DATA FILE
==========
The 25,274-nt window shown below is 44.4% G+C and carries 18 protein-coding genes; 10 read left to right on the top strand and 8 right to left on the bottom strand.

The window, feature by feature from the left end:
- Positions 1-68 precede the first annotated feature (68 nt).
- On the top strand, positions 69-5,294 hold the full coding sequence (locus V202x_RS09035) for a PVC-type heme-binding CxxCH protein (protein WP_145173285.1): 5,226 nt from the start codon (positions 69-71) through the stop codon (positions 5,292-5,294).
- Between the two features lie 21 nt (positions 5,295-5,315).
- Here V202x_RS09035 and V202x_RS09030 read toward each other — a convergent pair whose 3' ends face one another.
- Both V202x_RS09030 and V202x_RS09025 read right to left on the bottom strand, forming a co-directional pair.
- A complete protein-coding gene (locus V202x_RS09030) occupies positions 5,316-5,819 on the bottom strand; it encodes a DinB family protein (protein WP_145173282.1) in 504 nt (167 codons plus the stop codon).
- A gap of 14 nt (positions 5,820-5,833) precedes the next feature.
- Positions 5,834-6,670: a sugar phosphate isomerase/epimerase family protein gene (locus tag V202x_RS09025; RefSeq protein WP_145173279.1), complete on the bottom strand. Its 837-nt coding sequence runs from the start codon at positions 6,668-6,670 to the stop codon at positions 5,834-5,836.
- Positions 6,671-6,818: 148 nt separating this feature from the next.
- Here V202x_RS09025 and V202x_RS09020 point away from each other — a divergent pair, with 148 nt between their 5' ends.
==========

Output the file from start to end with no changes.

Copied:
The 25,274-nt window shown below is 44.4% G+C and carries 18 protein-coding genes; 10 read left to right on the top strand and 8 right to left on the bottom strand.

The window, feature by feature from the left end:
- Positions 1-68 precede the first annotated feature (68 nt).
- On the top strand, positions 69-5,294 hold the full coding sequence (locus V202x_RS09035) for a PVC-type heme-binding CxxCH protein (protein WP_145173285.1): 5,226 nt from the start codon (positions 69-71) through the stop codon (positions 5,292-5,294).
- Between the two features lie 21 nt (positions 5,295-5,315).
- Here V202x_RS09035 and V202x_RS09030 read toward each other — a convergent pair whose 3' ends face one another.
- Both V202x_RS09030 and V202x_RS09025 read right to left on the bottom strand, forming a co-directional pair.
- A complete protein-coding gene (locus V202x_RS09030) occupies positions 5,316-5,819 on the bottom strand; it encodes a DinB family protein (protein WP_145173282.1) in 504 nt (167 codons plus the stop codon).
- A gap of 14 nt (positions 5,820-5,833) precedes the next feature.
- Positions 5,834-6,670: a sugar phosphate isomerase/epimerase family protein gene (locus tag V202x_RS09025; RefSeq protein WP_145173279.1), complete on the bottom strand. Its 837-nt coding sequence runs from the start codon at positions 6,668-6,670 to the stop codon at positions 5,834-5,836.
- Positions 6,671-6,818: 148 nt separating this feature from the next.
- Here V202x_RS09025 and V202x_RS09020 point away from each other — a divergent pair, with 148 nt between their 5' ends.